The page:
Shifts are often modeled and thought of as sudden changes of direction, but this is not necessarily the case. In the Sail Racer game we have a scenario where the wind shifts from the weather input are smooth and continuous. So how do you decide when is the time to tack during a smooth shift?
If you dig out your strategy books you should find somewhere in there that you are supposed to tack when the wind passes the median wind direction. For example, let's say that you are sailing on an exceptional shift, you are very lifted, pointing almost straight at the mark, but then then you get a slight knock. You are probably still lifted overall (ie. you are above your median), so don’t tack yet. Only tack when you have been knocked so far that you are pointing below your median heading because being below your median on one tack means being above your median heading on the other tack.
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The above picture shows how a boat tacking on the median would make gains on a boat tacking on the maximum.
It is nice to be able to put this theory into practice by playing the Sailracer.net wind game immediately after reading it instead of having to wait for the race on the weekend (or for the lake spring to heat up to put it into practice.
I don't know exactly what Sail Racer's algorithm is, but while playing the game the instantaneous wind trace line and a damped-down wind trace line are drawn out in grey. The damped line is apparently averaging out the wind direction from the last little while. With some exceptions, like approaching laylines, the Sail Racer algorithm seems to make the computer’s boat tack whenever the line that represents the wind direction crosses this damped average wind trace line. This essentially means that the algorithm tacks on the median, but we don't know how the algorithm calculates the median.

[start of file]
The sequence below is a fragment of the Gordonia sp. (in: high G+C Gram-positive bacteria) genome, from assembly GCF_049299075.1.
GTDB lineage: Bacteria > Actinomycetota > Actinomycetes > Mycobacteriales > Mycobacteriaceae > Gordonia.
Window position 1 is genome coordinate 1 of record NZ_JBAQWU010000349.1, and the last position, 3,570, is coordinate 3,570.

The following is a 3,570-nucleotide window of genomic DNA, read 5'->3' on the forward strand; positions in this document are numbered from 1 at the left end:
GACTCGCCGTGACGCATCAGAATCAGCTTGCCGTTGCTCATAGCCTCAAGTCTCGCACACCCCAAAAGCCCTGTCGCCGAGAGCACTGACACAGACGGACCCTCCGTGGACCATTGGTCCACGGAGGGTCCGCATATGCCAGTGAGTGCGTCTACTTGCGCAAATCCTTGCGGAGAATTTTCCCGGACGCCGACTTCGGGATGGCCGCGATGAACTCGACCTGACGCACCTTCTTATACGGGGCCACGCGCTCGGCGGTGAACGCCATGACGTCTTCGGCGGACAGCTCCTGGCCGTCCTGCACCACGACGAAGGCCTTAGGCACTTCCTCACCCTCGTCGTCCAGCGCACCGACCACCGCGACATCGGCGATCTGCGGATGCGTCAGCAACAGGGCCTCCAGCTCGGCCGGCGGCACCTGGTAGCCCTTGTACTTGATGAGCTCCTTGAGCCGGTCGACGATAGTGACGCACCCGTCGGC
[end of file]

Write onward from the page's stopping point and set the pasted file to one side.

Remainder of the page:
I have noticed that for whatever reason, that in this game, the wind has tended generally to come back to North and to swing more or less evenly around the direction of North. If I sail/play the game with that information in the back of my mind, my memory is going back much farther than the wind algorithm’s memory. So when there are longer phase oscillations and the game begins with the wind direction off to one side, well to the East or West of North, I am usually able to win by being more patient or longsighted than the algorithm. The algorithm gets impatient (so to speak) by deciding that the current wind direction must be the new normal and so it sets it as it's median and starts tacking on it. On the other hand I sail the lift to get inside the next shift, that means taking deep breaths and waiting with fingers crossed for the wind to normalize back to North.